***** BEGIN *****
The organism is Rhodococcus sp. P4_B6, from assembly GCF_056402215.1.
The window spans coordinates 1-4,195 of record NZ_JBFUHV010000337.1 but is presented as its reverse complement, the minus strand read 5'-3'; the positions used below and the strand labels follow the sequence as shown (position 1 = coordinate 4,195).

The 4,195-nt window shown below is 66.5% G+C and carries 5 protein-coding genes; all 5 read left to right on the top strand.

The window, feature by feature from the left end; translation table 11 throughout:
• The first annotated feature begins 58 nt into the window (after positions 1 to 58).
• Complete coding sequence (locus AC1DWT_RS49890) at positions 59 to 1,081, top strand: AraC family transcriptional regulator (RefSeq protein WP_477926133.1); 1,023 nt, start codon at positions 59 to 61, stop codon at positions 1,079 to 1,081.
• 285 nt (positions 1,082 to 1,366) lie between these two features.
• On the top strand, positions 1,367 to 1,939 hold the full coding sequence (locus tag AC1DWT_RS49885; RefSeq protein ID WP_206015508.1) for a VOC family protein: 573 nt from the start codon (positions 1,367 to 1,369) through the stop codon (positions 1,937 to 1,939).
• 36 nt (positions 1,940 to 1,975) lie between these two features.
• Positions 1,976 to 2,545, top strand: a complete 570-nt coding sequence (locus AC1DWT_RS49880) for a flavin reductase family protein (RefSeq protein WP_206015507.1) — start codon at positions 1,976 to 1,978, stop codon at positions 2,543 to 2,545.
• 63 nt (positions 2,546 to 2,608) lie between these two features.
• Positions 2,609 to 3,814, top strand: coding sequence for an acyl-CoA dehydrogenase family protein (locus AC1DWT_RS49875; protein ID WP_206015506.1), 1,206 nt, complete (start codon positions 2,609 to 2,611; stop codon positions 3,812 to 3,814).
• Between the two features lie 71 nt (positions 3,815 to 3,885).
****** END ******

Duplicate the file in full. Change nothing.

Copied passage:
The organism is Rhodococcus sp. P4_B6, from assembly GCF_056402215.1.
The window spans coordinates 1-4,195 of record NZ_JBFUHV010000337.1 but is presented as its reverse complement, the minus strand read 5'-3'; the positions used below and the strand labels follow the sequence as shown (position 1 = coordinate 4,195).

The 4,195-nt window shown below is 66.5% G+C and carries 5 protein-coding genes; all 5 read left to right on the top strand.

The window, feature by feature from the left end; translation table 11 throughout:
• The first annotated feature begins 58 nt into the window (after positions 1 to 58).
• Complete coding sequence (locus AC1DWT_RS49890) at positions 59 to 1,081, top strand: AraC family transcriptional regulator (RefSeq protein WP_477926133.1); 1,023 nt, start codon at positions 59 to 61, stop codon at positions 1,079 to 1,081.
• 285 nt (positions 1,082 to 1,366) lie between these two features.
• On the top strand, positions 1,367 to 1,939 hold the full coding sequence (locus tag AC1DWT_RS49885; RefSeq protein ID WP_206015508.1) for a VOC family protein: 573 nt from the start codon (positions 1,367 to 1,369) through the stop codon (positions 1,937 to 1,939).
• 36 nt (positions 1,940 to 1,975) lie between these two features.
• Positions 1,976 to 2,545, top strand: a complete 570-nt coding sequence (locus AC1DWT_RS49880) for a flavin reductase family protein (RefSeq protein WP_206015507.1) — start codon at positions 1,976 to 1,978, stop codon at positions 2,543 to 2,545.
• 63 nt (positions 2,546 to 2,608) lie between these two features.
• Positions 2,609 to 3,814, top strand: coding sequence for an acyl-CoA dehydrogenase family protein (locus AC1DWT_RS49875; protein ID WP_206015506.1), 1,206 nt, complete (start codon positions 2,609 to 2,611; stop codon positions 3,812 to 3,814).
• Between the two features lie 71 nt (positions 3,815 to 3,885).